US 1794229 A
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Patented set. at, rear v -1 EL L. HOYT, OF SCHENECTADY, NEW YORK, ASSIGNOR TO GENERAL ELECTRIC COMPANY, A CORPORATION OF NEW YORK Ho Drawing.
1 the character described METHOD OF MAKING HARD METAL COMPOSITIONS The present invention relates to hard metal compositions or products, and more particularly to sintered hard metal compositions of in Schroter Patents 8 Nos. 1,549,615 and 1,712,416. According to the process disclosed in the Schroter patents a powdered carbide of an element of the 6th group of Mendelejeifs periodic table, such as tun ten carbide, is mixed with a powdered auxiliary binder or cementing metal of the iron group such as cobalt. The mixed materials are pressed into shape under a pressure of about 60,000 pounds per square inch and then sintered into a hard mass at a temperature of about 137 5 C. the temperature employed varying with the content of auxiliary metal in the composition.
In my prior application Serial No. 181,536, filed April 6, 1927, I have described a further method for forming a composition of the character described in the above Schrtiter patcuts into a hard, dense mass suitable for use as a cutting tool. The method described in my prior application consists briefly in the application of pressure to the mixed powdered materials while they are simultaneously heated to their sintering temperature.
It is one of the objects of the present invention to providean improved process whereby a hard metal composition may be produced which has the strength and lack of temperature sensitivity of theproduct described in the Schroter patents and at the same time the extreme hardness .and density of the article produced in accordance with the process described in my prior application, Serial No. 181,536.
In carrying out my invention, powdered tungsten carbide and cobalt are mixed in the proportion of about 3 to 20% cobalt with 97 to 80% tungsten carbide and pressed into a desired shape in a mold and under a pressure of about 60,000 pounds per square inch. The pressed material is then placed in a closed carbon tube and heated to a sintering temperature of about 1375 C. in a hydrogen furnace. This product is similar to that produced in accordance with the process disclosed in the above Schriiter patents.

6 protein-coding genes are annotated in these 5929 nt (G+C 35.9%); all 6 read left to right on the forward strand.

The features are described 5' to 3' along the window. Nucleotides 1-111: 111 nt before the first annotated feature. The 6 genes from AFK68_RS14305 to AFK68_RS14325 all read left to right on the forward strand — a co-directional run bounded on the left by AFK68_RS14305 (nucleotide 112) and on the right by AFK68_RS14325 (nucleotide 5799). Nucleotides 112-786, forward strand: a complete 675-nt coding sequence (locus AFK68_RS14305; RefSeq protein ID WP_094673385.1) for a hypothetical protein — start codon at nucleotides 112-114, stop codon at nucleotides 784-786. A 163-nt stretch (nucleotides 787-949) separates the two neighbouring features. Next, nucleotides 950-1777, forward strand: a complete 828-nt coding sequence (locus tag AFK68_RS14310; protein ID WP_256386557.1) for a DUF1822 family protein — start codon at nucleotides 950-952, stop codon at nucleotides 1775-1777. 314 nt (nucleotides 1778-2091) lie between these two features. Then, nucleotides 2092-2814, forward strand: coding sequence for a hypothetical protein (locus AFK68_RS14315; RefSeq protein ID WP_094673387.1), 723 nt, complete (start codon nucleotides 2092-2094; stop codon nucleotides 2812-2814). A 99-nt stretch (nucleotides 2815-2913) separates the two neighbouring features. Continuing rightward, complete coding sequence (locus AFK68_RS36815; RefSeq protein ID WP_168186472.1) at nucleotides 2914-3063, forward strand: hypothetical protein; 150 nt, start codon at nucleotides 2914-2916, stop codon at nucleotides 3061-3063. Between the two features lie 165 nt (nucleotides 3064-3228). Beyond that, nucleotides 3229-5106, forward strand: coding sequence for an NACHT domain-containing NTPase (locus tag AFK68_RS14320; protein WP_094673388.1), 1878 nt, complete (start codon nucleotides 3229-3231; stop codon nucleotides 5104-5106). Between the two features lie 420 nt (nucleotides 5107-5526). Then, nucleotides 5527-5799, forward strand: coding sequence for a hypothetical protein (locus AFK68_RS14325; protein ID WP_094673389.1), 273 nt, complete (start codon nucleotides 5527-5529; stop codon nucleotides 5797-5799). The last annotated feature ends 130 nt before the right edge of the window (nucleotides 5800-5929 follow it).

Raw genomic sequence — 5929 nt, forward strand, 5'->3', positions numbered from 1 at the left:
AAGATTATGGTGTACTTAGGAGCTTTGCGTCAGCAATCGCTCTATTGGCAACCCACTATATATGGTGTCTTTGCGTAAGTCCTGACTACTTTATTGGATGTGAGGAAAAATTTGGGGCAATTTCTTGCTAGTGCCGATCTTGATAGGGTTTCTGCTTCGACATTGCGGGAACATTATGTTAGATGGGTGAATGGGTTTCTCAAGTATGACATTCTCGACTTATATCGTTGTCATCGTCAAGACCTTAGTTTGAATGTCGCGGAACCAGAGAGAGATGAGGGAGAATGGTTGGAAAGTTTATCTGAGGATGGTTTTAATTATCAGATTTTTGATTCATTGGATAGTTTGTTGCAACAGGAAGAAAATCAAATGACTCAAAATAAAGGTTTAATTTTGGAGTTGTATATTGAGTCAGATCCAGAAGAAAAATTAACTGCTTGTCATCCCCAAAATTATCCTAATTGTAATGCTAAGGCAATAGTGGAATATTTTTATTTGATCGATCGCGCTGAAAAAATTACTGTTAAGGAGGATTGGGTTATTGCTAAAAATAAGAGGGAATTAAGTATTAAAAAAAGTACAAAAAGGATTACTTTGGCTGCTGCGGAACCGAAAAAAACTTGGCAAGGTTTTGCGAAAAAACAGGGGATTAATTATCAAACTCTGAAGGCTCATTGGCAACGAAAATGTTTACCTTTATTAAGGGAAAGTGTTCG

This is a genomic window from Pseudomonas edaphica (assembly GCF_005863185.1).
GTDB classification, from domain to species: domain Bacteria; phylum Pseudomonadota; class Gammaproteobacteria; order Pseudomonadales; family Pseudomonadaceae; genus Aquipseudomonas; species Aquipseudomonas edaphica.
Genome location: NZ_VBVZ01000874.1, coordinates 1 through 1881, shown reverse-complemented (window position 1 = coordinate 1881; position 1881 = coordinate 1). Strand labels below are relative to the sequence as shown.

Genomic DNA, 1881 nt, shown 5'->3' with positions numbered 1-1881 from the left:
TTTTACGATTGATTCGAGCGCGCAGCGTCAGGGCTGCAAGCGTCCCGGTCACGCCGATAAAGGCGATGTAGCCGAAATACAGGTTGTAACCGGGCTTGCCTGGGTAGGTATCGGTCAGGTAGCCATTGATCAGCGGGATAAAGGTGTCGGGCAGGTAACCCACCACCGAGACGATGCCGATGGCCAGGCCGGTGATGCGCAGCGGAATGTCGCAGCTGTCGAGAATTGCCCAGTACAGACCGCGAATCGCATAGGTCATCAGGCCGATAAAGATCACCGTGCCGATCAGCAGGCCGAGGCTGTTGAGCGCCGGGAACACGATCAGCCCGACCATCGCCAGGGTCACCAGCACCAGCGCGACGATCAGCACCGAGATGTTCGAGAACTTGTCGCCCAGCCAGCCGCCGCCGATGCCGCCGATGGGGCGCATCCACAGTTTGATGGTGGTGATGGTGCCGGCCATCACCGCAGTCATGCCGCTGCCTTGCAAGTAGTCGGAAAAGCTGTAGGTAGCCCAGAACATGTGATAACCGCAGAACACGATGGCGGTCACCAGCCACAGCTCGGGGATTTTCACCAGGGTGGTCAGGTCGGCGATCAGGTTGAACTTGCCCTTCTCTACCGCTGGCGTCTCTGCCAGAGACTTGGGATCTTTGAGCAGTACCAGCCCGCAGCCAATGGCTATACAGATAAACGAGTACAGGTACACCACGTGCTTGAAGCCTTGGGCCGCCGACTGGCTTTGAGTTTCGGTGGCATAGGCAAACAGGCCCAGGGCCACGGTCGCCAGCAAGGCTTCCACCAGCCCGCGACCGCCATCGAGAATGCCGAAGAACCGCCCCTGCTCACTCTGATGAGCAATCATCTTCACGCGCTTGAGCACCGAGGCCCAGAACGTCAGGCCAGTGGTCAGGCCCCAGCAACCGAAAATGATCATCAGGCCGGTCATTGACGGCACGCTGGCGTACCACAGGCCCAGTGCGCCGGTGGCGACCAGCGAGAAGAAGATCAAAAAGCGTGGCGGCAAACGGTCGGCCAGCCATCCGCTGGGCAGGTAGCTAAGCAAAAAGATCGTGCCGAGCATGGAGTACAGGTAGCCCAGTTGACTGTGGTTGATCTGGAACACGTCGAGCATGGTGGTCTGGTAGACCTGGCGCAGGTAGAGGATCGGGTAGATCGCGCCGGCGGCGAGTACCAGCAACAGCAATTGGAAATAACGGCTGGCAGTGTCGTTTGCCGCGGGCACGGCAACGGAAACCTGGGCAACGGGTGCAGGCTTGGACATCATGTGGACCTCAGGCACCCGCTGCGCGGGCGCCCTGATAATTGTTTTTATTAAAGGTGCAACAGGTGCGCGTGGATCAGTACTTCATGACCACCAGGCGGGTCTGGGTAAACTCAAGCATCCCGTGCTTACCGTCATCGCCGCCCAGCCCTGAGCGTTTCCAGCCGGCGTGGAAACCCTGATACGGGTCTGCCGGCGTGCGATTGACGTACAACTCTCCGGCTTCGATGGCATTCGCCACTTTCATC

The material thus produced is usually in Application med December a, 1929. Serial No. 411,986.
the form of a tool bit which may be brazed or welded to a suitable supporting shank. It is hard and tough and substantially insensit1ve to temperature. For example, the tool bit it capable of taking heavycuts at high speed. Undersuch conditions a small portion of the tool bit will be heated to a dull red color but the cuttting efficiency of the tool bit will remain substantially unaffected.
In accordance with my invention the tool bit formed as above described is placed in a carbon mold such as disclosed in my prior application, Serial No. 181,536 so that the bit is confined on all sides. Pressure of about 1000 pounds per square inch is then applied to the bit while it is simultaneously heated by an electric current to a temperature in the neighborhood of 1375 C. When treated in this manner the hardness and density of the pressed material are increased while the other physical properties remain unimpaired.
While I prefer to employ a mixture of tungsten carbide and cobalt, it will be obvious that other carbides and other cementing metals may be employed without departing from the scope of the present invention.
What I claim as new and desire to secure by Letters Patents of the United States, is:
1. The method of making a hard, tough, metallic composition which comprises mixing powdered tungsten carbide with a cementing metal, pressing the powdered mixture into a desired form, sintering it into a hard mass and then simultaneously applying pressure to the mass while it is heated to a sintering temperature.
2. The method of making a hard, tough,
metallic composition which comprises mixln'g a powdered carbide of an element of the 6th group of Mendele-jells periodic table with a metal of the iron group, pressingthe powdered mixture into a desired form, sintering it into a hard mass and then simultaneously to the mass while it is heated at a relatively high temperature.
4. The method of making a hard, tough, metallic composition which comprises mixing powdered tungsten carbide and cobalt, pressing the materials, sintering it into a hard mass, cooling it and then heating the mass to its sinterlng temperature and simultaneously applying pressure thereto.
5. The method of making a hard, tough, metallic mass consisting mainly of tungsten carbide but containing an appreciable amount ofcobalt which comprises pressing the tungsten carbide and cobalt While finely divided into a desired form, sintering the pressed material, placing the sintered mass into a mold so that it is confined in a lateral direction and applying pressure to said mass while it is heated to a temperature in the neighborhood of 1375 C.
6. The method of making a hard, tough, metallic composition which comprises mixing 3 to 20% cobalt with 97 to tungsten carbide, pressing the mixture into the desired form, sintering the mixture into a hard mass and thereafter heating the mass to a temperature of about 1375 C. and simultaneously applying pressure thereto.
In Witness whereof, I have hereunto set my hand this 4th day of December, 1929.
SAMUEL L. HOYT.